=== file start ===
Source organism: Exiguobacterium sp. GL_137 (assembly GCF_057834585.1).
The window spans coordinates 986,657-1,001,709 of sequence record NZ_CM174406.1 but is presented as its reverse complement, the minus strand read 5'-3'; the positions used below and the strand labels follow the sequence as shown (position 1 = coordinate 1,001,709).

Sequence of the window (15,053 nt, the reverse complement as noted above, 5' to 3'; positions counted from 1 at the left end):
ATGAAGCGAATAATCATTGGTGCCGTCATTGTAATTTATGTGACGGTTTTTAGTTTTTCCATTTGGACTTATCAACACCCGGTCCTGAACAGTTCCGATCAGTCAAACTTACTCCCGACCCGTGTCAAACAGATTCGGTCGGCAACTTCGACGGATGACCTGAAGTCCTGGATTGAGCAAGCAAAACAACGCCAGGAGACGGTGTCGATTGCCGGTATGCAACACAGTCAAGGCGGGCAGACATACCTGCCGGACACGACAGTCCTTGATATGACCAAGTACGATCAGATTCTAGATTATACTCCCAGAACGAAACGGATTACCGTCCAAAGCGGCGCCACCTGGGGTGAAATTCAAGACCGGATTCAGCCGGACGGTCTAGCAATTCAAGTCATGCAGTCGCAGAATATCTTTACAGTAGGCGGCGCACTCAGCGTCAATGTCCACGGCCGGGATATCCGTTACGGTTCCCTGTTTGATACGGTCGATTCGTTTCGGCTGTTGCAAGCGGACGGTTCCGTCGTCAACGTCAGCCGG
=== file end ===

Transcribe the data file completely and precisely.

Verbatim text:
Source organism: Exiguobacterium sp. GL_137 (assembly GCF_057834585.1).
The window spans coordinates 986,657-1,001,709 of sequence record NZ_CM174406.1 but is presented as its reverse complement, the minus strand read 5'-3'; the positions used below and the strand labels follow the sequence as shown (position 1 = coordinate 1,001,709).

Sequence of the window (15,053 nt, the reverse complement as noted above, 5' to 3'; positions counted from 1 at the left end):
ATGAAGCGAATAATCATTGGTGCCGTCATTGTAATTTATGTGACGGTTTTTAGTTTTTCCATTTGGACTTATCAACACCCGGTCCTGAACAGTTCCGATCAGTCAAACTTACTCCCGACCCGTGTCAAACAGATTCGGTCGGCAACTTCGACGGATGACCTGAAGTCCTGGATTGAGCAAGCAAAACAACGCCAGGAGACGGTGTCGATTGCCGGTATGCAACACAGTCAAGGCGGGCAGACATACCTGCCGGACACGACAGTCCTTGATATGACCAAGTACGATCAGATTCTAGATTATACTCCCAGAACGAAACGGATTACCGTCCAAAGCGGCGCCACCTGGGGTGAAATTCAAGACCGGATTCAGCCGGACGGTCTAGCAATTCAAGTCATGCAGTCGCAGAATATCTTTACAGTAGGCGGCGCACTCAGCGTCAATGTCCACGGCCGGGATATCCGTTACGGTTCCCTGTTTGATACGGTCGATTCGTTTCGGCTGTTGCAAGCGGACGGTTCCGTCGTCAACGTCAGCCGG